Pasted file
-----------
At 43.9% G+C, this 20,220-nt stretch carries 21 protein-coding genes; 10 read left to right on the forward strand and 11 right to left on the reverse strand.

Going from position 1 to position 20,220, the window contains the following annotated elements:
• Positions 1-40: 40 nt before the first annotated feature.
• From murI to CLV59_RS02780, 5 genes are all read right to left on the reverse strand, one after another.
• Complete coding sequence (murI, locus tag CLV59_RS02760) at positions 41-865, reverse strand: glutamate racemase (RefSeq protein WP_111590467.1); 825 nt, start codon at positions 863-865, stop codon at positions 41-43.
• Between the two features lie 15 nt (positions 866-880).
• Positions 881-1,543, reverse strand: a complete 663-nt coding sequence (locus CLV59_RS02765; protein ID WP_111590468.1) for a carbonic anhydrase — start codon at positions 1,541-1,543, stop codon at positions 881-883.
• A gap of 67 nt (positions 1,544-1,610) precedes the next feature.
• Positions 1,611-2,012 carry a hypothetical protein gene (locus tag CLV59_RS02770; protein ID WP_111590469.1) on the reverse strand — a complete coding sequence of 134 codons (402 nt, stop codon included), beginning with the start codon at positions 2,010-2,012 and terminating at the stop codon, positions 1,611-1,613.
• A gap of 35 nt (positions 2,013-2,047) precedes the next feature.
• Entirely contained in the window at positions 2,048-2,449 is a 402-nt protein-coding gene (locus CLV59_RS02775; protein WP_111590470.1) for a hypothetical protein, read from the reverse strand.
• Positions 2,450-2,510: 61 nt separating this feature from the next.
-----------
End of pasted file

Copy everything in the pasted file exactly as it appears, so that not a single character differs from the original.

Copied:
At 43.9% G+C, this 20,220-nt stretch carries 21 protein-coding genes; 10 read left to right on the forward strand and 11 right to left on the reverse strand.

Going from position 1 to position 20,220, the window contains the following annotated elements:
• Positions 1-40: 40 nt before the first annotated feature.
• From murI to CLV59_RS02780, 5 genes are all read right to left on the reverse strand, one after another.
• Complete coding sequence (murI, locus tag CLV59_RS02760) at positions 41-865, reverse strand: glutamate racemase (RefSeq protein WP_111590467.1); 825 nt, start codon at positions 863-865, stop codon at positions 41-43.
• Between the two features lie 15 nt (positions 866-880).
• Positions 881-1,543, reverse strand: a complete 663-nt coding sequence (locus CLV59_RS02765; protein ID WP_111590468.1) for a carbonic anhydrase — start codon at positions 1,541-1,543, stop codon at positions 881-883.
• A gap of 67 nt (positions 1,544-1,610) precedes the next feature.
• Positions 1,611-2,012 carry a hypothetical protein gene (locus tag CLV59_RS02770; protein ID WP_111590469.1) on the reverse strand — a complete coding sequence of 134 codons (402 nt, stop codon included), beginning with the start codon at positions 2,010-2,012 and terminating at the stop codon, positions 1,611-1,613.
• A gap of 35 nt (positions 2,013-2,047) precedes the next feature.
• Entirely contained in the window at positions 2,048-2,449 is a 402-nt protein-coding gene (locus CLV59_RS02775; protein WP_111590470.1) for a hypothetical protein, read from the reverse strand.
• Positions 2,450-2,510: 61 nt separating this feature from the next.